"I replied, that there was only one way to eternal happiness, and that God had made no difference between any man in that respect; and that revenge in a gentleman as well as in a peasant, was criminal in his sight; and that he would not pardon it without repentance. He asked what I meant by repentance. I replied, that it was to hate and to avoid sin. The captain replied, that though he was to live, he would always give any man as good as he brought, with many other similar expressions, that made such an unpleasant impression upon my mind, that I left him." Dr. Herneck adds, that "the last time I visited him, I said, that I hoped that he had seriously reflected upon his situation, and that he had a better sense of his character, than when I saw him last. He said he was ignorant of my meaning. I explained. He replied, that he was convinced that he was a great sinner—that he truly repented, and was confident that God had forgiven him; that he could not well understand the English divines, who pressed him to declare things contrary to truth; and he was the more surprised at this, because our church was against auricular confession. When he had finished his speech, I informed him, that he was mistaken in his sentiments concerning the Church of England, who neither revealed private confessions, nor obliged offenders to confess contrary to the truth; that the confession he was exhorted to, was a public confession of a public offence; and I farther informed him, that the blood of Christ was only applied to the penitent, and that true repentance must discover itself in meekness, humility, tender-heartedness, compassion, righteousness, candid confession, and reparation, in so far as in our power, as, notwithstanding the blood of Christ, men might drop into hell. Upon this he replied, that he did not fear hell. I answered, that probably he did not believe in any, or it might be an easy one of his own making. He said, he was not such a fool as to believe that souls could fry in material fire, or be roasted as meat upon a great hearth, or in a kitchen, pointing to the chimney. He believed, that the punishment of the wicked consisted in deprivation from the presence of God; upon which deprivation, there arose a terror and anguish in their minds, because they had missed so great a happiness. He added, that possibly I might think him an Atheist; but he was so far from that, that he could scarcely suppose that there was a man so sottish in the world, as not to believe in the being of a God, gracious, just, and generous to his creatures; nor could any man, who was not either mad or drunk, believe that things came fortuitously, or that this world was governed by chance. I said, that I was glad to find him settled in the reasonableness of that principle; and for material fire, I would not quarrel with him for denying it, but rather supposed, that the fire and brimstone spoken of in Scripture, were emblems of those inward terrors which would gnaw and tear the consciences of impenitent sinners; but still, this was a greater punishment than material fire, and that this punishment he had reason to fear, without a sincere repentance. I was once in doubt whether I should publish his answers, as some of them approach to profaneness; but I have done it in hopes that these may be a warning, to prevent others from running into the same erroneous sentiments. He seemed to be carried away with false conceptions of honour and bravery, and to view God as some generous but partial prince, who would regard men's rank and quality, and make great allowances for breeding and education." Doctor Burnet has also recorded the substance of his conversations with him. Among other things the doctor says, "when I saw him at the place of execution he smiled, and before I spoke to him, said, "that I should see that it was not a false bravery, but that he was fearless to the last" I wished him to consider well upon what he grounded his confidence. He said, that he was sure to be received into heaven, and that his sins were forgiven. I asked him if he had anything to say to the people. He said, no. After he had whispered a little to a gentleman, he was willing that the rope should be tied to the gibbet. He called for the German minister, who could not get near for the crowd.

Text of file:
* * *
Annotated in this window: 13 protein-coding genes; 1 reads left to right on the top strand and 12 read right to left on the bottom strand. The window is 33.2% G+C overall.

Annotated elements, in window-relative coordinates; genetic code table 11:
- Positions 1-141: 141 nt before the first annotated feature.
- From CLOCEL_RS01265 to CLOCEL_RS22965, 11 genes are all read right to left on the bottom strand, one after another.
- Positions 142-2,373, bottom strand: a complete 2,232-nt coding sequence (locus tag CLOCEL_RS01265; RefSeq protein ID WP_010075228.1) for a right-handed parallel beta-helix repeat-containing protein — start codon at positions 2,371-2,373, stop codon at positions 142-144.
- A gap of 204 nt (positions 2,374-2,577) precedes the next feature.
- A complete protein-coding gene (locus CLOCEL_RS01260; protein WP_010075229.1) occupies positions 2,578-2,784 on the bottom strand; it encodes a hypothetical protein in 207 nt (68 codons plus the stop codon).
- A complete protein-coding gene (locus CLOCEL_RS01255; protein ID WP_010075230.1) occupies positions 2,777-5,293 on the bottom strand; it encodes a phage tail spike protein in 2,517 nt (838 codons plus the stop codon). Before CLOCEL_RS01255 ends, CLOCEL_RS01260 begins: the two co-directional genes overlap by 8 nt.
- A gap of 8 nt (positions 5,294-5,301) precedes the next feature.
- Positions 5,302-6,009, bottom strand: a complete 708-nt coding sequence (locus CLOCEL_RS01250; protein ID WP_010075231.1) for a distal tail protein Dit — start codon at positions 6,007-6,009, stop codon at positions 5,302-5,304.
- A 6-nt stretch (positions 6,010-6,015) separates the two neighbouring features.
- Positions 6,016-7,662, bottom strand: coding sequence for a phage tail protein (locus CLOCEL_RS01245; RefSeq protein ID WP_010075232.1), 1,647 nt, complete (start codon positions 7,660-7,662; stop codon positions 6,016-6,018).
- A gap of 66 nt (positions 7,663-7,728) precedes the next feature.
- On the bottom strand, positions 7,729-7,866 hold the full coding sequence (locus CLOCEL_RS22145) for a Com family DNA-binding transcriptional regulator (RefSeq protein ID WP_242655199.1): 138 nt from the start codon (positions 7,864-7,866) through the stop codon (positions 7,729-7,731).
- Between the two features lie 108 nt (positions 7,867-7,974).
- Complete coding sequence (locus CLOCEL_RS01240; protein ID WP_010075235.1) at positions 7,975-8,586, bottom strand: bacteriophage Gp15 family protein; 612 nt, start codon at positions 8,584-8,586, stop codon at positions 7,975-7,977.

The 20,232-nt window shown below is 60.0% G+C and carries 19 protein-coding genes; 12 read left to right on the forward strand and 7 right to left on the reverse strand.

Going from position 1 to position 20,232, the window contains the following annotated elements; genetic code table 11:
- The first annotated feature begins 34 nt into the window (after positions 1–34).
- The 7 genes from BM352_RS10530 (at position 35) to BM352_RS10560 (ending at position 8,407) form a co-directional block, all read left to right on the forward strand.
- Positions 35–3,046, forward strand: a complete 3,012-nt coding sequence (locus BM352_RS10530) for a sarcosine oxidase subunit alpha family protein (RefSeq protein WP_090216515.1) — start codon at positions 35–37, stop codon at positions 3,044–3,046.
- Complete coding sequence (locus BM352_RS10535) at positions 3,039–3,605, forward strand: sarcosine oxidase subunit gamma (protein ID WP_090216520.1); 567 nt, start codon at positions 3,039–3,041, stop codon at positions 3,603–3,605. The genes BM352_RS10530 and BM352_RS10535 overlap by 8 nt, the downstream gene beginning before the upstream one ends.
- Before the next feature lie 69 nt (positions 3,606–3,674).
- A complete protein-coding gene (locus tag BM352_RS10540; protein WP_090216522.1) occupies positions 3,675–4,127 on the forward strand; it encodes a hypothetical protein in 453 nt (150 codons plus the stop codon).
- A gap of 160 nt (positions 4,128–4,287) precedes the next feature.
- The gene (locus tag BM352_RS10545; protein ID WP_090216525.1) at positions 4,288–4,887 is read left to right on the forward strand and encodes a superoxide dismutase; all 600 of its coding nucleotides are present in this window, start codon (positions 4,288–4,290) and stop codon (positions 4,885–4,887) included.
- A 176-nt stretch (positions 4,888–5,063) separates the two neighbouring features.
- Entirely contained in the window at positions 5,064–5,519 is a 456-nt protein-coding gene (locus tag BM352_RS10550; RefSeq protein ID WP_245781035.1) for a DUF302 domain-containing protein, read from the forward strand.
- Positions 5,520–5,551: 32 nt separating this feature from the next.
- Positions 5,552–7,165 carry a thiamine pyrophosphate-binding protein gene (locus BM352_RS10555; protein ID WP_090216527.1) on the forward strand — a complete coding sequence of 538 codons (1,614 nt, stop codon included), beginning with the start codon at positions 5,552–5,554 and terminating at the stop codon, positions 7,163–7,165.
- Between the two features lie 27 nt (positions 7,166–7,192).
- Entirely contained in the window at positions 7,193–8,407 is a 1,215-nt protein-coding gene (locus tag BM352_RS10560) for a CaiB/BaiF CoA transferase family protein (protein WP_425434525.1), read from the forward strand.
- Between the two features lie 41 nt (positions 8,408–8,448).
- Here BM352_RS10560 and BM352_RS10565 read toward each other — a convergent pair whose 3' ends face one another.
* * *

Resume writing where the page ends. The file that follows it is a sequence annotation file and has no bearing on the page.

"He desired me to pray in French, but I told him, that, as he understood English, I would pray in that language. I observed that he had some touches in his mind, when I offered up that petition, that for the sake of the blood of Christ, the innocent blood shed in that place might be forgiven, and that the cry of the one for mercy, might prevail over the cry of the other for justice. At these words, he looked up to heaven with the greatest fervour I had at any time observed him. After prayer he said nothing, but that he was now going to be happy with God." He continued in his undaunted manner, looking up often to heaven, and sometimes round upon the spectators. After he and his two fellow-sufferers had stood about half an hour under the gibbet, they were asked to give the signal; so in a little time the cart was driven forward. His fellow sufferers were also grave and penitent.

Prev Next

Back to Introduction